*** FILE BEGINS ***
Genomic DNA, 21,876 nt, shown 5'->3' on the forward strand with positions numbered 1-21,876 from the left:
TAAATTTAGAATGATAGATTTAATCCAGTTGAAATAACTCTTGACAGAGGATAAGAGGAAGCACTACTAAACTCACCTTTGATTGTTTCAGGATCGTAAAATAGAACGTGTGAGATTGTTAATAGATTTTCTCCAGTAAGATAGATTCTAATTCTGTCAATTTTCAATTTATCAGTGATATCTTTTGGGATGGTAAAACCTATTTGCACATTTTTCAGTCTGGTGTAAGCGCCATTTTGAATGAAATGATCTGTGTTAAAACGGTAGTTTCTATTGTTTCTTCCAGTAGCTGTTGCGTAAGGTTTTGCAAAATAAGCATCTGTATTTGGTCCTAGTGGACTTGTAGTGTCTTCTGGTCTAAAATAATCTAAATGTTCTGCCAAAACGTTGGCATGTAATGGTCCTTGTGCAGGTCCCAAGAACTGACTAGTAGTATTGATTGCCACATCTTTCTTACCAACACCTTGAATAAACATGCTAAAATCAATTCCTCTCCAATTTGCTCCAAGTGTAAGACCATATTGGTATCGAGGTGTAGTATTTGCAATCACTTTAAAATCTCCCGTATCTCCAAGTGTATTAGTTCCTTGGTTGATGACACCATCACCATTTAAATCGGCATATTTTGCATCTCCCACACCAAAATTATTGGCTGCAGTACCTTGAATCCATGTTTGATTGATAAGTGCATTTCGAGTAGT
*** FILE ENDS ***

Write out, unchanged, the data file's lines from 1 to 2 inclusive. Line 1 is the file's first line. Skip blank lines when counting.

Genomic DNA, 21,876 nt, shown 5'->3' on the forward strand with positions numbered 1-21,876 from the left:
TAAATTTAGAATGATAGATTTAATCCAGTTGAAATAACTCTTGACAGAGGATAAGAGGAAGCACTACTAAACTCACCTTTGATTGTTTCAGGATCGTAAAATAGAACGTGTGAGATTGTTAATAGATTTTCTCCAGTAAGATAGATTCTAATTCTGTCAATTTTCAATTTATCAGTGATATCTTTTGGGATGGTAAAACCTATTTGCACATTTTTCAGTCTGGTGTAAGCGCCATTTTGAATGAAATGATCTGTGTTAAAACGGTAGTTTCTATTGTTTCTTCCAGTAGCTGTTGCGTAAGGTTTTGCAAAATAAGCATCTGTATTTGGTCCTAGTGGACTTGTAGTGTCTTCTGGTCTAAAATAATCTAAATGTTCTGCCAAAACGTTGGCATGTAATGGTCCTTGTGCAGGTCCCAAGAACTGACTAGTAGTATTGATTGCCACATCTTTCTTACCAACACCTTGAATAAACATGCTAAAATCAATTCCTCTCCAATTTGCTCCAAGTGTAAGACCATATTGGTATCGAGGTGTAGTATTTGCAATCACTTTAAAATCTCCCGTATCTCCAAGTGTATTAGTTCCTTGGTTGATGACACCATCACCATTTAAATCGGCATATTTTGCATCTCCCACACCAAAATTATTGGCTGCAGTACCTTGAATCCATGTTTGATTGATAAGTGCATTTCGAGTAGT